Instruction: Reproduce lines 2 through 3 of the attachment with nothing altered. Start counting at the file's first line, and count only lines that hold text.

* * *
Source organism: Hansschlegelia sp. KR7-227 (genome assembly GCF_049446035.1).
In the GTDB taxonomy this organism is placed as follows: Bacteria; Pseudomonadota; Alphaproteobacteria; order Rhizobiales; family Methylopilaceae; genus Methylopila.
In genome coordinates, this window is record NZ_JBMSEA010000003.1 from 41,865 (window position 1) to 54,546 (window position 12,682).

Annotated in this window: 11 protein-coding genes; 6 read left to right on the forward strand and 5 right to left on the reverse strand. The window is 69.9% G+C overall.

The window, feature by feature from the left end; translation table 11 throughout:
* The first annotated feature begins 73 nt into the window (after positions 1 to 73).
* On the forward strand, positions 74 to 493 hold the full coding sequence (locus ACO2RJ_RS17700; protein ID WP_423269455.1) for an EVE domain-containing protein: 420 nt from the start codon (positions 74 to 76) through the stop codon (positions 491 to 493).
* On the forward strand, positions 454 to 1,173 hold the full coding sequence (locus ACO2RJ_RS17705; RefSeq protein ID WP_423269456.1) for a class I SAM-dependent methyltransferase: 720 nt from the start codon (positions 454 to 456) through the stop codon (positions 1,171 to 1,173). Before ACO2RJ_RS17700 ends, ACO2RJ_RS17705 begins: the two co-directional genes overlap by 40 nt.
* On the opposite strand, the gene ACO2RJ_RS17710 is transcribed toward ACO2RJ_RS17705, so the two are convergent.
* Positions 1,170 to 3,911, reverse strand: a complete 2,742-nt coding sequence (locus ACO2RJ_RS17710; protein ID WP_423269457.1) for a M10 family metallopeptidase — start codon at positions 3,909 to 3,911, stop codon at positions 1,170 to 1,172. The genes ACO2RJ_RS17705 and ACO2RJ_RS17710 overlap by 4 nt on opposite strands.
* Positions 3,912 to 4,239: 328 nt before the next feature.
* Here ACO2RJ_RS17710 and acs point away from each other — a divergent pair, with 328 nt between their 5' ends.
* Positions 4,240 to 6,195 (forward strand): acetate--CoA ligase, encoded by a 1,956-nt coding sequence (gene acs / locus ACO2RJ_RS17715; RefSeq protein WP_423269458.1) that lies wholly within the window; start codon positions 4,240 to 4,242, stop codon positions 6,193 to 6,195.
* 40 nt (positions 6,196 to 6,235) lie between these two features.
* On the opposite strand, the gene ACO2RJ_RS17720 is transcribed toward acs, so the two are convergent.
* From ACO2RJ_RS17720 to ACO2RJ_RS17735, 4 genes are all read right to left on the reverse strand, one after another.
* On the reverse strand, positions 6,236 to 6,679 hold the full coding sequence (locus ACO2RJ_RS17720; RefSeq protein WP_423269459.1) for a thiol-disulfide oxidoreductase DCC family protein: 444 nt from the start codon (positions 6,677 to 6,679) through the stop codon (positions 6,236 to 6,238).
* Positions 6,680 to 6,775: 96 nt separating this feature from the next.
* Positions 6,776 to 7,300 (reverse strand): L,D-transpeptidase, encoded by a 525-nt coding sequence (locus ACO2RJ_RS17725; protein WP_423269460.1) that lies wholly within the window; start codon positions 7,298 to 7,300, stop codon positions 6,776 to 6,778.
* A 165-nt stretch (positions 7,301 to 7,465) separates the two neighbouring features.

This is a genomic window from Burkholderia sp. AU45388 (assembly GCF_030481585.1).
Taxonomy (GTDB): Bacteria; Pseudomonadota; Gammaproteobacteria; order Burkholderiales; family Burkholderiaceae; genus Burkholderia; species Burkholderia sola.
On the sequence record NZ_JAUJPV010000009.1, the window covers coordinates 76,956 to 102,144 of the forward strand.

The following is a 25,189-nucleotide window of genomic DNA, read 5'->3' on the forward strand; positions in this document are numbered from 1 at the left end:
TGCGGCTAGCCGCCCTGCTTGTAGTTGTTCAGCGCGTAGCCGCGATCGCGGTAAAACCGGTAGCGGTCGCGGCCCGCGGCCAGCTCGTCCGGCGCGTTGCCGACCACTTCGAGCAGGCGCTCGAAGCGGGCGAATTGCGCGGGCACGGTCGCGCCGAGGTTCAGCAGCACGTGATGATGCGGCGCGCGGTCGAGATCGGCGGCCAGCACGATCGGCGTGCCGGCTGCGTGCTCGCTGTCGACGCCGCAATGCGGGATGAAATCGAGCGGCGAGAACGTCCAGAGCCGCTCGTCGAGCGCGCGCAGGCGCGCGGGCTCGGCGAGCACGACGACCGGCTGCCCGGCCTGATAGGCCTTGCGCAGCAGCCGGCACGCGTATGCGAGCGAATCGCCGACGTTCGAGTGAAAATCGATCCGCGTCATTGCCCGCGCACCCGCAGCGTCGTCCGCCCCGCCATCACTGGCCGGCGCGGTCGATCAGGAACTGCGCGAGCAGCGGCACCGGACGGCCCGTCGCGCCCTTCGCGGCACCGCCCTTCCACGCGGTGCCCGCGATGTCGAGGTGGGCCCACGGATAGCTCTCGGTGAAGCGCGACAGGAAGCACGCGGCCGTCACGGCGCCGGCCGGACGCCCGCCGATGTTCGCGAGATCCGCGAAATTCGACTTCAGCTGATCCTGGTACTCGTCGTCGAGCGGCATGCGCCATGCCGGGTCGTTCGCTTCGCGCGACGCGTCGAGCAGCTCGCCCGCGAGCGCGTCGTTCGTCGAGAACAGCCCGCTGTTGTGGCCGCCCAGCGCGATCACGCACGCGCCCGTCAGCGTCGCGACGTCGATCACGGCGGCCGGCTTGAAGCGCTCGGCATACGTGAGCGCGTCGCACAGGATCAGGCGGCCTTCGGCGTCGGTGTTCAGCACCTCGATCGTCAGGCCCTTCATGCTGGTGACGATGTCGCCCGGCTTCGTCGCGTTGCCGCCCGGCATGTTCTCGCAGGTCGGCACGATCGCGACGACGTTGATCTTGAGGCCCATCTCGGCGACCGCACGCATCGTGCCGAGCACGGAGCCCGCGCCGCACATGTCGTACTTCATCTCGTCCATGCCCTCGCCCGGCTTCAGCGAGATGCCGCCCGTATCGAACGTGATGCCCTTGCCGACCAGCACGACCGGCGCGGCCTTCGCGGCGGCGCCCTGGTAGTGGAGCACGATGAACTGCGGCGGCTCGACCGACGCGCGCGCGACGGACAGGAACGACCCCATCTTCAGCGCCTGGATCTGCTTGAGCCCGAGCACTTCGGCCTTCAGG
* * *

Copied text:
In the GTDB taxonomy this organism is placed as follows: Bacteria; Pseudomonadota; Alphaproteobacteria; order Rhizobiales; family Methylopilaceae; genus Methylopila.
In genome coordinates, this window is record NZ_JBMSEA010000003.1 from 41,865 (window position 1) to 54,546 (window position 12,682).